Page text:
that have been created to be interactive, step-by-step ‘mini-workshops’ to make the products of collaboration time visible, and to make the process of collaboration varied and (gasp!) enjoyable! Being a teacher is hard work, and collaboration is not something we should dread—collaborative teams should look forward to working together on things that matter to their classrooms. Furthermore, many of the activities in the protocols are ones that teachers can easily adapt to use in their classrooms to make the products of student learning visible. Why shouldn’t we walk away from a collaborative meetings with things that we can actually use?

In PLC 2.0, the measure of success for teacher collaboration is NOT to be a professional learning community–it’s OBSERVABLE IMPACT. The time we spend working together to improve practice needs to lead to visible changes in what students and teachers are doing and demonstrating and the types of activities and assessments that take place in the classroom. Period.

PLC 2.0 is a process that is designed to help educators create a vision of the learning that they want in their classrooms for their students and to then use tools and protocols to make that vision observable for all learners. PLC 2.0 helps teachers, school administrators and district leaders answer six guiding questions in THEIR context. These guiding questions of PLC 2.0 are:

  • What’s our co-created vision of a learner?
  • What’s our evidence-based reality?
  • What’s our learning?
  • What’s our action and observable impact?
  • What’s our reflection?
  • What’s our customized support?

A key message for PLC 2.0 is “Wherever you are is exactly where you need to be!”. The PLC 2.0 approach has multiple entry points. If your district has a vision of a learner–great! How can we make this vision observable in our students, our educators, and our activities and assessments. Your school already has a professional learning plan for the year to guide educator learning? Fantastic! Use the tools in the PLC 2.0 Toolkit to determine whether your professional learning is having the level of impact in the classroom that you and your team is hoping for. There is no wrong place to start in the PLC 2.0 model, because each district, school, department and teacher is at a different spot when it comes to making observable impact in the classroom.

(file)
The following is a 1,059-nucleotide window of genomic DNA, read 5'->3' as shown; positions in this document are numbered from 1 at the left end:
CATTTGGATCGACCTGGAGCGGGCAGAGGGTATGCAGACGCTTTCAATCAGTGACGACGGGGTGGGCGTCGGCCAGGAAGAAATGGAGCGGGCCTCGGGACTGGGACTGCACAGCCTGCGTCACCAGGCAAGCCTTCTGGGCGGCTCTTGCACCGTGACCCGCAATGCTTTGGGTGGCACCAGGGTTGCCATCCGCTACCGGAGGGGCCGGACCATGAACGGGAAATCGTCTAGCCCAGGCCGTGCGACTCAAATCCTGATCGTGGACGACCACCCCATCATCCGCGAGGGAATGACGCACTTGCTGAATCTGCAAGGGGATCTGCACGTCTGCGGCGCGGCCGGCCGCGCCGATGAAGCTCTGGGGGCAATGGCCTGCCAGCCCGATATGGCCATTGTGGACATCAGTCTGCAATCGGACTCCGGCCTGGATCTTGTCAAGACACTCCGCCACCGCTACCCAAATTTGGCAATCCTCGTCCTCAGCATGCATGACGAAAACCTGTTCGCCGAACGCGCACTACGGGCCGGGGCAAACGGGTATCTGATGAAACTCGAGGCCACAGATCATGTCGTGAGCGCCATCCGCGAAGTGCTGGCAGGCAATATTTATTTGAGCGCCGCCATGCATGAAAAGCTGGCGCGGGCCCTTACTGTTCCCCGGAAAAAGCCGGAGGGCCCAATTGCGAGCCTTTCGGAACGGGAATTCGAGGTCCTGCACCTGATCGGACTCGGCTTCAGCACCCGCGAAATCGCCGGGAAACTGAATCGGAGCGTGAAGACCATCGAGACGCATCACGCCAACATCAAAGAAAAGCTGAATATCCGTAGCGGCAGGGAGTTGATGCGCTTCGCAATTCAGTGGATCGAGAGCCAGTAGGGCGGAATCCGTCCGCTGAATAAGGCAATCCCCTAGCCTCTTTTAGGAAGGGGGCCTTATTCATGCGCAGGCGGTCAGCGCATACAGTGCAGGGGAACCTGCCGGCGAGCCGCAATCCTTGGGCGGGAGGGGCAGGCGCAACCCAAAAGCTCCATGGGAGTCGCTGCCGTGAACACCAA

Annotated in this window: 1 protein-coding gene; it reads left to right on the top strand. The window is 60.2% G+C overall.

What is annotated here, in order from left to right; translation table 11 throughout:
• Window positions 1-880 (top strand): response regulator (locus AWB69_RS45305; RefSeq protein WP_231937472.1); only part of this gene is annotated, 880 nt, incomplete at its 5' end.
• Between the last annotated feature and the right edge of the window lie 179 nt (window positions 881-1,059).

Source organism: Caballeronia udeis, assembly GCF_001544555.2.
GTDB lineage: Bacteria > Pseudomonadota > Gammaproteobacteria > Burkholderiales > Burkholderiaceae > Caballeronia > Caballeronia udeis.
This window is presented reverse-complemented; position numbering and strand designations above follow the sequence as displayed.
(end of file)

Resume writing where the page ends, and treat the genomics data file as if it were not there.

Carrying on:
PLC 2.0 is all about connecting educator actions to the impact they have on students in the classroom so that teachers know that their collective actions make a difference to student learning. And we know that teachers believing that their collective efforts make a positive difference to student learning regardless of the students that they teach (AKA. collective teacher efficacy) has the highest effect size for student achievement of ANY factor that contributes to student success! As Jenni Donohoo, author and world thought leader on collective teacher efficacy said:

“Collective efficacy is strengthened when teams see the result of their combined efforts, and they will do so by engaging in the PLC 2.0 process. PLC 2.0 is the impetus needed to collectively move PLCs to observable impact.”

So if you would like to answer the question “What is the observable impact of our collaborative efforts?” and help connect your educators’ actions to impact in the classroom, check out PLC 2.0 – Collaborating for Observable Impact in Today’s Schools and the PLC 2.0 Toolkit.

“Action” means we did it. “Impact” means it mattered.

Authored by:

Cale Birk, PLC 2.0 Imagineer and Vice-President of FIRST Educational Resources

*Purchase 10 copies of the PLC 2.0 Bundle for your school and receive all of the tools in interactive form via Fillable PDFs and Word Documents

Recent Posts
Contact Us

We're not around right now. But you can send us an email and we'll get back to you, asap.

Not readable? Change text. captcha txt